COVID-19 vaccine at least one year away, as death toll rises in Seattle

March 5, 2020

U.S. public health leaders addressed a Senate committee hearing and clarified the country's response to the growing COVID-19 outbreak that is now seeded in multiple communities.

"It will take at least a year to a year and a half to have a vaccine we can use," said National Institute of Allergy and Infectious Diseases (NIAID) director Anthony Fauci, MD. Though work on a novel coronavirus vaccine has been some of the fastest on record, Fauci said, he explained to senators that a vaccine candidate must be proven safe and efficacious in a multi-step trial process.

Senators also asked questions of the Centers for Disease Control and Prevention (CDC) Principal Deputy Director Anne Schuchat, MD, about CDC testing, and lawmakers were told several times throughout the hearing that public health labs would see a major increase in testing capacity by the end of the week.

Fauci also said the United States was "pretty close" to a COVID-19 blood test that could quickly and easily be used in clinics and hospitals.

In addition, Nancy Messonnier, MD, director of the CDC's National Center for Immunization and Respiratory Diseases, said that there were 60 cases of COVID-19 in Americans who contracted the virus while traveling (22 cases), through close case contact (11 cases), or within the community (27 cases).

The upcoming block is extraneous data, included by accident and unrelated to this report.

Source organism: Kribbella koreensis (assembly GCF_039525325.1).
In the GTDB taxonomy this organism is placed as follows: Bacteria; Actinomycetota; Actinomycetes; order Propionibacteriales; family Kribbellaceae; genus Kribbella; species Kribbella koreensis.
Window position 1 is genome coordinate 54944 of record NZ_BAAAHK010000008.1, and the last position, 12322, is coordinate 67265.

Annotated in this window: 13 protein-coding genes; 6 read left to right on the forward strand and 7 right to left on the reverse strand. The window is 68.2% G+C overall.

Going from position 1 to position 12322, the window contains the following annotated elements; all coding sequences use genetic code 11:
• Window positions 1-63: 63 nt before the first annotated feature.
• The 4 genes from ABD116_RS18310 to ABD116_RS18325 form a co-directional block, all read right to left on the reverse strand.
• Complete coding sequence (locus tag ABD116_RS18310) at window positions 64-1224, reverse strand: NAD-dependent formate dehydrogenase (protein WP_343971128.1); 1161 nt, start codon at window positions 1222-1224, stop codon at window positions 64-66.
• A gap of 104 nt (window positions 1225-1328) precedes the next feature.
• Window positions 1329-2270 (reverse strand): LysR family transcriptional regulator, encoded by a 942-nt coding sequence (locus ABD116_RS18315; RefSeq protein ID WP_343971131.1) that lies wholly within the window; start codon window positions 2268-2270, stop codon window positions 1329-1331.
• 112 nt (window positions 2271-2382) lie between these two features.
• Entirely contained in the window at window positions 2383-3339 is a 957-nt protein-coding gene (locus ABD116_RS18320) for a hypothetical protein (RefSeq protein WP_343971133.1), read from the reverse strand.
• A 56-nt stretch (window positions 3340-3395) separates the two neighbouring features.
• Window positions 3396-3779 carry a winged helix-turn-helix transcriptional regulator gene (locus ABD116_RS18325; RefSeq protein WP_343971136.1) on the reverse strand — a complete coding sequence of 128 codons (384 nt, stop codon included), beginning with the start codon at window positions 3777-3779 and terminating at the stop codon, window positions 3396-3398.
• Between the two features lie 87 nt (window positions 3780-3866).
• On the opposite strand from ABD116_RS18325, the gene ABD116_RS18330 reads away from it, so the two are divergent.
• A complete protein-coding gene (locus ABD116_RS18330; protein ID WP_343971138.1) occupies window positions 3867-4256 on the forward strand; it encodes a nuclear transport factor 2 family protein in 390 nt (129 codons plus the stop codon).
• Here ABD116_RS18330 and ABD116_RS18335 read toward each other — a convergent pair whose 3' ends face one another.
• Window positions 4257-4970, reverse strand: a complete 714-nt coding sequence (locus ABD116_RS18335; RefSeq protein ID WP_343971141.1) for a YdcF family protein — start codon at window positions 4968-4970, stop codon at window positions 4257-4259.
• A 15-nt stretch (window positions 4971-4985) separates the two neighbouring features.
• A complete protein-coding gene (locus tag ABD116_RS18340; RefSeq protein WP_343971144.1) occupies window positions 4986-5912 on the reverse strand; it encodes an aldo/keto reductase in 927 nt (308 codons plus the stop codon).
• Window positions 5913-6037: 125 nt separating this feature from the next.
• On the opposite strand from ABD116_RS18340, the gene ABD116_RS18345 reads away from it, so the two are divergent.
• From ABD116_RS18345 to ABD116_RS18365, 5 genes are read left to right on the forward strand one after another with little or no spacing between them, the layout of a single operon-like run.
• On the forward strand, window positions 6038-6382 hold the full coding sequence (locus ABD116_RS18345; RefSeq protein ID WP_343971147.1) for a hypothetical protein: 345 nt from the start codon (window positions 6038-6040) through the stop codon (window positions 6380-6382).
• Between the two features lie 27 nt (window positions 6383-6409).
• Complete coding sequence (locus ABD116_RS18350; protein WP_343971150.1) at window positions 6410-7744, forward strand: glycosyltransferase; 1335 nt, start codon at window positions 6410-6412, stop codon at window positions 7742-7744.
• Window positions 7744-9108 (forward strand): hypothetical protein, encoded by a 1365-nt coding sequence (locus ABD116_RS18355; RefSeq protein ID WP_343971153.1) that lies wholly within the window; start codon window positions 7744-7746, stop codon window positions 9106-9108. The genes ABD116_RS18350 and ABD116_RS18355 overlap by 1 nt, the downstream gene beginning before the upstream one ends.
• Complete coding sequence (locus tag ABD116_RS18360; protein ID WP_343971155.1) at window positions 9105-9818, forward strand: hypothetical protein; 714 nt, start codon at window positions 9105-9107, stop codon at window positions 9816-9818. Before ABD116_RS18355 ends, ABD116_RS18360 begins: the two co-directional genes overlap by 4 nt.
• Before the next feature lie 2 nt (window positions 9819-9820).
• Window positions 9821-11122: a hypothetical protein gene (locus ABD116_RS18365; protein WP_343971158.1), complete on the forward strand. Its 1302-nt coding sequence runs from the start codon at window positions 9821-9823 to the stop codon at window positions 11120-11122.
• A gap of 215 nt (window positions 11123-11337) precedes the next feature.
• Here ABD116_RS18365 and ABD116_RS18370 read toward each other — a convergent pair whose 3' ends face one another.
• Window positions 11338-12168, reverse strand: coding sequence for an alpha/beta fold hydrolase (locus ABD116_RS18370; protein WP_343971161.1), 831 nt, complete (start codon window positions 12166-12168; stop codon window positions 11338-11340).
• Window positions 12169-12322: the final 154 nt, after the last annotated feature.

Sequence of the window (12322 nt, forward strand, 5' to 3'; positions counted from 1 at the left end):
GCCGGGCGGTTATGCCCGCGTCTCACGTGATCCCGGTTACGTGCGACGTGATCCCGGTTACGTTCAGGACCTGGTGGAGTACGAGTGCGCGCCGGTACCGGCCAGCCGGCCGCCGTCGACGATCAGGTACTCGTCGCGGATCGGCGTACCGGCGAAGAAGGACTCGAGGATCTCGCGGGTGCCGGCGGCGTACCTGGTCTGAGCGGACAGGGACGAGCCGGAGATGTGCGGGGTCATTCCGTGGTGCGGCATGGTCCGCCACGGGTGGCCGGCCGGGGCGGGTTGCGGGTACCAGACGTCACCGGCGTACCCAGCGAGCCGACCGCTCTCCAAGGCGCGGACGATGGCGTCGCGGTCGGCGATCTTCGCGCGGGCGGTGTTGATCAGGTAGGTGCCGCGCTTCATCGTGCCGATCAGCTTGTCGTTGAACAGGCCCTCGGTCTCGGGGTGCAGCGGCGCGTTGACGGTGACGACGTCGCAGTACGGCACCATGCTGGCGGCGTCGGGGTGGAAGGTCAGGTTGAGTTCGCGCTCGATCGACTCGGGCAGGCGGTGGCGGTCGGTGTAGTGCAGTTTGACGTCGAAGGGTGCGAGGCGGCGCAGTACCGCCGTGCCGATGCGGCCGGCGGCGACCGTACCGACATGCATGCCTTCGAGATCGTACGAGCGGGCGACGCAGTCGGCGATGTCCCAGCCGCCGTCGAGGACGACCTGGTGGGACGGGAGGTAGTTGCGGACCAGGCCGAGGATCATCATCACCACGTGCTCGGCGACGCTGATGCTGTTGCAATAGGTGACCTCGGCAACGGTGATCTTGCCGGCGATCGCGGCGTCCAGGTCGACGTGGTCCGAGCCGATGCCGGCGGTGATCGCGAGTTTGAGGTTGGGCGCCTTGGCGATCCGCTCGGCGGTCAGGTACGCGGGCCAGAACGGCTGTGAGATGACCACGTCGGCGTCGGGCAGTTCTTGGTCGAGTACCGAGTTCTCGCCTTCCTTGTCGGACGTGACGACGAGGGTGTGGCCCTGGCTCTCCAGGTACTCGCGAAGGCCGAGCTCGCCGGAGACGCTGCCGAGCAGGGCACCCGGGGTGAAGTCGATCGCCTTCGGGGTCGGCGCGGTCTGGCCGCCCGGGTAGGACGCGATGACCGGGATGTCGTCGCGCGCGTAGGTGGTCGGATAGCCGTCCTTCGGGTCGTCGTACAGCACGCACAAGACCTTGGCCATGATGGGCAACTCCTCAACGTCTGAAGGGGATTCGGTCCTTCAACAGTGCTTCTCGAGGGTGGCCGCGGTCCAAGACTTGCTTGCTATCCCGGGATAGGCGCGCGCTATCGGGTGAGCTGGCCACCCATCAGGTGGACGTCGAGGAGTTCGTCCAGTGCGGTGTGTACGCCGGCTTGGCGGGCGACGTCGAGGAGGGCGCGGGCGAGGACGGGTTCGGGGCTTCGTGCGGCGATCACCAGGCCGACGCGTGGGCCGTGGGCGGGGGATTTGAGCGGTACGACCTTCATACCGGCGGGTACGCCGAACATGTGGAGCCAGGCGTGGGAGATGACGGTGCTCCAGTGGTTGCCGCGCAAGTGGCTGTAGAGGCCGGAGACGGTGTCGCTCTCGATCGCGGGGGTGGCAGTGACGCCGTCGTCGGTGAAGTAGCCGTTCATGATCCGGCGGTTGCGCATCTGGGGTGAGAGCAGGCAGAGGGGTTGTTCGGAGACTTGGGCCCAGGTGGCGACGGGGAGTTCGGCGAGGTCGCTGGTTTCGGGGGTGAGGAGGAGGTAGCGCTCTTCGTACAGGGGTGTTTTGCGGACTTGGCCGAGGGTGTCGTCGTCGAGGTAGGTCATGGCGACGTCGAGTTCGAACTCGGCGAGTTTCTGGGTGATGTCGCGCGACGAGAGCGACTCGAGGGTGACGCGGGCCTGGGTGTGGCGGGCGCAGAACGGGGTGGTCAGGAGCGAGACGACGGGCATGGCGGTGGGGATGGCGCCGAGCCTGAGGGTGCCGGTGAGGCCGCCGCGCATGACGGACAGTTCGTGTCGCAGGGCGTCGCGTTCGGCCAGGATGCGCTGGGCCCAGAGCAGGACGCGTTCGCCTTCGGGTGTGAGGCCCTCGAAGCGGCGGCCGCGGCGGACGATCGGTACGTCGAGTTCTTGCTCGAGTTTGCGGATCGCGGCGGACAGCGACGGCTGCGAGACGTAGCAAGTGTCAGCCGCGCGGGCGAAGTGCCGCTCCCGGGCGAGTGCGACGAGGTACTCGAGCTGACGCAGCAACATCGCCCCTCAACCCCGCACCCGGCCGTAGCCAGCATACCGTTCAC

There are also 48 cases in repatriated Americans, who contracted the virus in Wuhan or aboard the Diamond Princess cruise ship. Also, both Georgia and North Carolina reported their first infections. This raises the number of states affected to 14.

Messonnier said the CDC will now be updating COVID-19 case counts on its website daily at noon Eastern Time but added that states performing their own tests may confirm cases faster than the CDC.

Messonnier said the communities experiencing infections will offer the best guidance to citizens, which may include social distancing and self-isolation. She said people over the age of 65 and those with underlying health problems will want to think about how to reduce their exposure to the virus.

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